With Wings As Eagles: Craig P. Steffen's Blog

The Loosest Slots

2012 October 25 07:16

I like to have at least one photo for every blog post, but I'm going to have to take a brief break from that.

The good news is I drove my vintage VW to Illinois and back again last week. This is the second serious (outside of AAA towing range) trip that I've taken in it since it's been re-habilitated. I think, though, that this will be the last one until I re-build a bunch of the front suspension, and replace bushings and adjust things. The front end is starting to get loose and sloppy. This will be a good project for the winter.

The other thing is I've been missing with the jetting in the carburetor. The first trip to Illiois I made with this car, a few months ago, I was getting temperature warnings if I tried to get 70 mph on the gauge (really about 66 or 67 mph, according to GPS). If I braced the deck lid (engine cover) open by a couple of inches (the famous "tennis ball trick"), I could drive 70 mph. I wanted to figure out how to get the other 5 mph back so that I could drive at a reasonable speed for long-distance trips.

By the way--a "jet" is a calibrated orifice that restricts the flow of a fluid, in this case liquid gasoline. You can make subtle adjustments to the way the carburetor runs by changing which jets are in the carburetor. The 34PICT has at least 6 jets installed in it. Two of them are pressed into the carburetor body, four of them are removable. Of the removable four, there are two that you can easily buy different values for: one is the "idle pilot" jet and the other is the main jet, the one that controls fuel delivery at highway speeds and power settings.

The stock main jet in 34PICT series carburetors for that car is 127.5. I bought a set of jets for that carb, and for an initial new setting I went up two jet sizes, to 132.5. The car drove great, and I was able to drive at 75 mph no problem, but fuel milage dropped quite a bit. Since then, includin on the trip I just took, I split the difference and have a 130 jet installed. My fuel economy on this trip at 75 was pretty poor, something around 24 mpg (it had been around 29). So I was pretty dis-appointed about that...

And then I went to check the oil after I'd gotten back, and I noticed that everything in the engine compartment has a light sheen of oil on it. Clearly the engine pulley has been slinging oil around. That hasn't happened before; something changed. I checked the oil level, it hasn't gone down, if anything, it's gone up. Uh-oh. ...and the oil has a slight gasoline smell to it. Crap.

I haven't had a chance to deal with it, but I have a sneaking suspicion that the fuel pump has a ruptured diaphram, and it's leaking gasoline into the oil sump. The increased volume in the sump was pushing oil/gas out of the pulley, and flinging it around the engine compartment. It also explains the drastic drop in fuel economy. It may mean that all of the fuel economy measurements I've made for the last several hundred miles are invalid and I have to do them again. *sigh*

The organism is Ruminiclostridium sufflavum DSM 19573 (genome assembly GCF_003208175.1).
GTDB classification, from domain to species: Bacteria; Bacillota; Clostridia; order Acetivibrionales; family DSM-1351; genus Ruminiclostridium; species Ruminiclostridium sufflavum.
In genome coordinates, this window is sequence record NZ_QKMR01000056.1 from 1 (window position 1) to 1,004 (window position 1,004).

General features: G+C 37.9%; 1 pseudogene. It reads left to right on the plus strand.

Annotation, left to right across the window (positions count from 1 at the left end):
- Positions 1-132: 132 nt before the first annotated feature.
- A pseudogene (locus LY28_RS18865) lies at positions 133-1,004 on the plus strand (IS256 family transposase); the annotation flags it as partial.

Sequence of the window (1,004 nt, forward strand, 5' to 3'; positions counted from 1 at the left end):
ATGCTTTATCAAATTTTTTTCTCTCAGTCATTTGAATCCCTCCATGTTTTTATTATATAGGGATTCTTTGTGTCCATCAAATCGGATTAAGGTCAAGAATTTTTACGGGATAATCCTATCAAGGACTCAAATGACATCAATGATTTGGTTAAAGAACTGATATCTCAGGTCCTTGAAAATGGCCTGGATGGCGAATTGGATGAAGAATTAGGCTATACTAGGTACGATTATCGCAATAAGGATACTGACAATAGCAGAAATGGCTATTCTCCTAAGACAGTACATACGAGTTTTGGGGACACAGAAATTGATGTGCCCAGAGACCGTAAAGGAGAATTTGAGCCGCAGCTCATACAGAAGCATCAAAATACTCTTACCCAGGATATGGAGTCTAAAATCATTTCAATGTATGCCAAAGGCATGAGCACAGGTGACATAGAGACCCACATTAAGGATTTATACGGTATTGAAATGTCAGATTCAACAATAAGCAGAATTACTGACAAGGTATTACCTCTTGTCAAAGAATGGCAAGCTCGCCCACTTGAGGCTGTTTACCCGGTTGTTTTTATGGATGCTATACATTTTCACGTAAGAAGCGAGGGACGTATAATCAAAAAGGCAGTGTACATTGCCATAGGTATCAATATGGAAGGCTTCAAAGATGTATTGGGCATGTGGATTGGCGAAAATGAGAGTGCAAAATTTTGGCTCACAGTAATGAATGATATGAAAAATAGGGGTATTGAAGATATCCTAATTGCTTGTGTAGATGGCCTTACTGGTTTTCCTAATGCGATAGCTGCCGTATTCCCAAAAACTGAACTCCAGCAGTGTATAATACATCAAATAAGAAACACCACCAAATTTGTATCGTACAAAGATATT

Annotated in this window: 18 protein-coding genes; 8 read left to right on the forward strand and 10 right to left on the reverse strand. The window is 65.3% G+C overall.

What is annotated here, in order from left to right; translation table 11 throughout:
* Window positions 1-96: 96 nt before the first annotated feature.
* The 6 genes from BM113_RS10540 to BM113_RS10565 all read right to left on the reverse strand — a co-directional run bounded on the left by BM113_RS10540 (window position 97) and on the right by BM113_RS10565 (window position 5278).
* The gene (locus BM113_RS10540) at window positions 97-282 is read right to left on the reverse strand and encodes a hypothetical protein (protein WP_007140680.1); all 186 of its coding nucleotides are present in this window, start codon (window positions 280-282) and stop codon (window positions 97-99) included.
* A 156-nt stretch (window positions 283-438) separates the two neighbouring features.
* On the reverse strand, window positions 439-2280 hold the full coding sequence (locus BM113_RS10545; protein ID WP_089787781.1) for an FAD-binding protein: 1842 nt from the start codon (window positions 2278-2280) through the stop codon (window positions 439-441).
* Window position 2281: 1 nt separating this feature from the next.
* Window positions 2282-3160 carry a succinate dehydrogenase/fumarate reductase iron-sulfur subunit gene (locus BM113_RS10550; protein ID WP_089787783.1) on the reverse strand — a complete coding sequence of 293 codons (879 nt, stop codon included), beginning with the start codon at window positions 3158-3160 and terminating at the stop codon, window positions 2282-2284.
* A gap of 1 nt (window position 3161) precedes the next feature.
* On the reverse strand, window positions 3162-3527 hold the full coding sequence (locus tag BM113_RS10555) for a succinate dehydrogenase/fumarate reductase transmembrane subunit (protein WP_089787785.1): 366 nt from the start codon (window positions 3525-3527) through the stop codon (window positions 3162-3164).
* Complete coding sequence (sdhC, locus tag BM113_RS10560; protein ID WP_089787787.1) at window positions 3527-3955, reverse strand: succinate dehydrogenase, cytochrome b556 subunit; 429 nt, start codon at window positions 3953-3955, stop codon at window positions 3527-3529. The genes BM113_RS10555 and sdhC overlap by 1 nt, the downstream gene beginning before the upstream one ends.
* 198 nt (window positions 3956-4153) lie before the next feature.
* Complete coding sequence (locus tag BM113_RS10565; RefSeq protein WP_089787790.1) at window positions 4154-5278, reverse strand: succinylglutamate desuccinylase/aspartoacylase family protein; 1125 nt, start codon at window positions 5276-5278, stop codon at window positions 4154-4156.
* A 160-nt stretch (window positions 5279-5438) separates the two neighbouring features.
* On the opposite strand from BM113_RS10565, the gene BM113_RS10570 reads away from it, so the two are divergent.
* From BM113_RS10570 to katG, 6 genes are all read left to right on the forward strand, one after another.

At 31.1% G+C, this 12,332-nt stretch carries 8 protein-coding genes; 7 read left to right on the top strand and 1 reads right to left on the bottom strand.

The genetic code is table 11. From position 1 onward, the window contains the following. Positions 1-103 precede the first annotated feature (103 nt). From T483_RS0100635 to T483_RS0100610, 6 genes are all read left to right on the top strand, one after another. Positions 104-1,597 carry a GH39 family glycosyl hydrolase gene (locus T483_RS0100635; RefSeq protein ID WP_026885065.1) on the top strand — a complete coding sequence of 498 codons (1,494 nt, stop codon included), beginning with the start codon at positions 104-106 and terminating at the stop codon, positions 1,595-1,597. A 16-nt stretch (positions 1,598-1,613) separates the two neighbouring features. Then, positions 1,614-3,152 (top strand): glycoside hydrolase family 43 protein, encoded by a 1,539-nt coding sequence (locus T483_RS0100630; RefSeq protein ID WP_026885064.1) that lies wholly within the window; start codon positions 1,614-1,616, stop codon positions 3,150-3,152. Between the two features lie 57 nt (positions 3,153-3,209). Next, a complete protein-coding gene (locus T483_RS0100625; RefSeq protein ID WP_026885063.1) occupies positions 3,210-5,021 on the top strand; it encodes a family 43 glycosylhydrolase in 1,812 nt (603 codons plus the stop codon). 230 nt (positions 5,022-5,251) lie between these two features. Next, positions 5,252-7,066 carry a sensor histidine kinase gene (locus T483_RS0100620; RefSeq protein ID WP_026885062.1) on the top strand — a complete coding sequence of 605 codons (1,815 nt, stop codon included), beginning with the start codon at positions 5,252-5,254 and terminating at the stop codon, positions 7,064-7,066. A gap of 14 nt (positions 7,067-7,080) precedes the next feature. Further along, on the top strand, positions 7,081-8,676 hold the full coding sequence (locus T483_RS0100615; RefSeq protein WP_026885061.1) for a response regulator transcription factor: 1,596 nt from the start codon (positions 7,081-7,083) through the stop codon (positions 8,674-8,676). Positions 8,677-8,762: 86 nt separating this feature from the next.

One bright spot in all of this is that the fuel pump that has now presumably failed is the same one that I almost lost the pin from on my first big test drive after the engine was re-built. So there is reason to suspect this pump has had a hard life. I would have been considerably more annoyed if this had been a newly installed pump with only a thousand or two miles on it.

Too Much News

2012 October 13 07:55

Let me explain...no, there is too much. Let me sum up. :-D

Since it was recently the 25th anniversary of the release of the movie The Princess Bride, that's a particularly apt quote, aside from the fact that it's absolutely true right now for me. Two months since I've blogged. Holy cow.

I'll have other posts to bring things up to speed, but I'll start with this post with flying stuff. I got my complex endorsement in my log book, so I'm now qualified to fly stuff with retractable landing gear. I've updated the table on my pilot skill matrix web page, although the text is stale. Basically stuff that's green is what I have now, stuff that's yellow I'm actively working on, and stuff that's cyan (light blue) are things I might get someday. I got the complex rating at a flying club in Michigan in a Mooney F with manual gear; that was pretty sweet. I'll blog more about that some day. It was en route to Oshkosh for the big air show.

I did a bunch of flying late August through early September. This included flying my month commute to Illinois; that was fun. I got to take some friends flying. Then over Labor Day weekend, I flew myself and my wife to Missouri. The remains of hurricane Isaac made the return flight interesting for weather reasons. I got to flex my instrument rating. I got like an hour and a half real instrument time on that trip, including an approach into Bowling Green Kentucky in real live actual instrument conditions. My confidence in my ability to fly IFR increased by an order of magnitude that day. Good times.

So here's a graph of my flying time, as of late September. Since this is October, and technically fourth quarter, the last column should be red now, but honestly, I don't feel like re-rendering the graph.

I've now downloaded the latest images from my phone, so more pictures forthcoming.